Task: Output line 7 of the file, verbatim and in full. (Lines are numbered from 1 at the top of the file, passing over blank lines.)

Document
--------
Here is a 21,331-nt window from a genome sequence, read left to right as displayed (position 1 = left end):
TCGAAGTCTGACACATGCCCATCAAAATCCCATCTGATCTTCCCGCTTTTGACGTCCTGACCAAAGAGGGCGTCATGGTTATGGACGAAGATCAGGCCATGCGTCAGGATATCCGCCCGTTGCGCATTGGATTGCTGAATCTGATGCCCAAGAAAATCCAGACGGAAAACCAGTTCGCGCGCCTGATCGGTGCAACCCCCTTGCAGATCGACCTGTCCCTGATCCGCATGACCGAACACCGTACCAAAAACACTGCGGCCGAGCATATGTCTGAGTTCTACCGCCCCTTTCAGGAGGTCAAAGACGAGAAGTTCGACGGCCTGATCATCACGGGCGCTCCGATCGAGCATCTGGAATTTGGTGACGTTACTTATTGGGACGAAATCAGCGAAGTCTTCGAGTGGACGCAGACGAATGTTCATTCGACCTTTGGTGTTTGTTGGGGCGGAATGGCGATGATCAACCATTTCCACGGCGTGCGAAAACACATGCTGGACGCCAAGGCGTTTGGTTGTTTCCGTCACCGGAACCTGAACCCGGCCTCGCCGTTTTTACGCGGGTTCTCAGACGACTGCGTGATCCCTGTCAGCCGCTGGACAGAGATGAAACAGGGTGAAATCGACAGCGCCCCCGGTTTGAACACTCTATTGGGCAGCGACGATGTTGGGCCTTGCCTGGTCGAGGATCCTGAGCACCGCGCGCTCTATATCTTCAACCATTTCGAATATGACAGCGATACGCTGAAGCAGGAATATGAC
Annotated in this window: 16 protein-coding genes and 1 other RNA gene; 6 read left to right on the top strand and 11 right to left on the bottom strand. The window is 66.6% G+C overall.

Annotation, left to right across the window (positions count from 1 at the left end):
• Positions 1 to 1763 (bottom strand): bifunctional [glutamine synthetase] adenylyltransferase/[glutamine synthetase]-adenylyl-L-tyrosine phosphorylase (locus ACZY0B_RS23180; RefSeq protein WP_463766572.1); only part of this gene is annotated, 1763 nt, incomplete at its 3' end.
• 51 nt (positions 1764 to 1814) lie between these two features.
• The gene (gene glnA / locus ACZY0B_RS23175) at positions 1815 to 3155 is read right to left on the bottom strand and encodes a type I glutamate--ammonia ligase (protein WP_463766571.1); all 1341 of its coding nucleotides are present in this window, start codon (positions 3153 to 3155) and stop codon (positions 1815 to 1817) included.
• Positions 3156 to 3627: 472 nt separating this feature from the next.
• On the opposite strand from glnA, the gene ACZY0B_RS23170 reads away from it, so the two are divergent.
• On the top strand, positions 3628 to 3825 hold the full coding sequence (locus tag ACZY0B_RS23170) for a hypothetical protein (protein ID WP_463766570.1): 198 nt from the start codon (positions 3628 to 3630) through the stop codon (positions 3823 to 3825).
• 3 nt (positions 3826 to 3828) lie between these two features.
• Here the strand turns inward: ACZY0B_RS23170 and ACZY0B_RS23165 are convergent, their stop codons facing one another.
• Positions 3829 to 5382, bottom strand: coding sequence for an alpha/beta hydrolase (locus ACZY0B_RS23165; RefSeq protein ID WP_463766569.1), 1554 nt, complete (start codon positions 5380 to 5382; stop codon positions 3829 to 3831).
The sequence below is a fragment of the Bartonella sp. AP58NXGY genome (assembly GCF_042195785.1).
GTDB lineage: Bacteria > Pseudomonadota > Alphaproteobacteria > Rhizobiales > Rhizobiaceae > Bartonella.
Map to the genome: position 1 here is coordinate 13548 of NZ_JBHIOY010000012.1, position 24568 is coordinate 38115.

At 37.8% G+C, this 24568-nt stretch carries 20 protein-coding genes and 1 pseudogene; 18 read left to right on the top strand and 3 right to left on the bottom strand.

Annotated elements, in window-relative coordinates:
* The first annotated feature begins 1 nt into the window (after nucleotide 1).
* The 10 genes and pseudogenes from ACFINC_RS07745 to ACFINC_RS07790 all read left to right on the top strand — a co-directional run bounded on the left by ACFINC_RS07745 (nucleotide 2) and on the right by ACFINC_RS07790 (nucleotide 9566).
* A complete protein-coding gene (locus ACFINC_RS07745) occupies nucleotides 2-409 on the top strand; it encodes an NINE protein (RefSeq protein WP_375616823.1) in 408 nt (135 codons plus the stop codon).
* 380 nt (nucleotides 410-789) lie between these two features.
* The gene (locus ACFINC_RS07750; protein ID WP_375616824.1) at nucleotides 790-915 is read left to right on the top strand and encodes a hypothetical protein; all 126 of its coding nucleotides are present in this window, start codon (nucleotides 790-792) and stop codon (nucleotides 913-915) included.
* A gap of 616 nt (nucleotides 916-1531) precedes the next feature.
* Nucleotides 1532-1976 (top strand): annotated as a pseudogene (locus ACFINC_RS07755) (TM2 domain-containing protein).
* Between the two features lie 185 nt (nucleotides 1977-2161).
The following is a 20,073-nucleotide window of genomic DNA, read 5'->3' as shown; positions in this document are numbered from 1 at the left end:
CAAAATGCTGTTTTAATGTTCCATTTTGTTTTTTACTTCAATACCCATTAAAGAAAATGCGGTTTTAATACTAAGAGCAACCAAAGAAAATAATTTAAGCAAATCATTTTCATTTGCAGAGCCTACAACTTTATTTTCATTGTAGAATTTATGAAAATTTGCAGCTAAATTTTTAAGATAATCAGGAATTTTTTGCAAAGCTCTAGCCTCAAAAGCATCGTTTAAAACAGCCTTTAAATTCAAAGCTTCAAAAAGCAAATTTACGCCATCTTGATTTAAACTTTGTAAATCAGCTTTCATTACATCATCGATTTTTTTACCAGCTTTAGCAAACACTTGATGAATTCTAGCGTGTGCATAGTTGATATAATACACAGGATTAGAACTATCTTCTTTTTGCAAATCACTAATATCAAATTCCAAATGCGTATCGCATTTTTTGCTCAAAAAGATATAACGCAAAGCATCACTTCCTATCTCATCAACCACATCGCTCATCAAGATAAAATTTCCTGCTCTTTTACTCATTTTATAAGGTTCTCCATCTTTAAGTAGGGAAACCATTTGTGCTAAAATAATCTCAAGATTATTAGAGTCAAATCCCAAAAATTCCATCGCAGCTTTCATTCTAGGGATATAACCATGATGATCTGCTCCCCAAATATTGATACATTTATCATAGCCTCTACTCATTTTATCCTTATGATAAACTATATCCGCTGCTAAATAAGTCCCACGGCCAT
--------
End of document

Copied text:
• The gene (gene glnA / locus ACZY0B_RS23175) at positions 1815 to 3155 is read right to left on the bottom strand and encodes a type I glutamate--ammonia ligase (protein WP_463766571.1); all 1341 of its coding nucleotides are present in this window, start codon (positions 3153 to 3155) and stop codon (positions 1815 to 1817) included.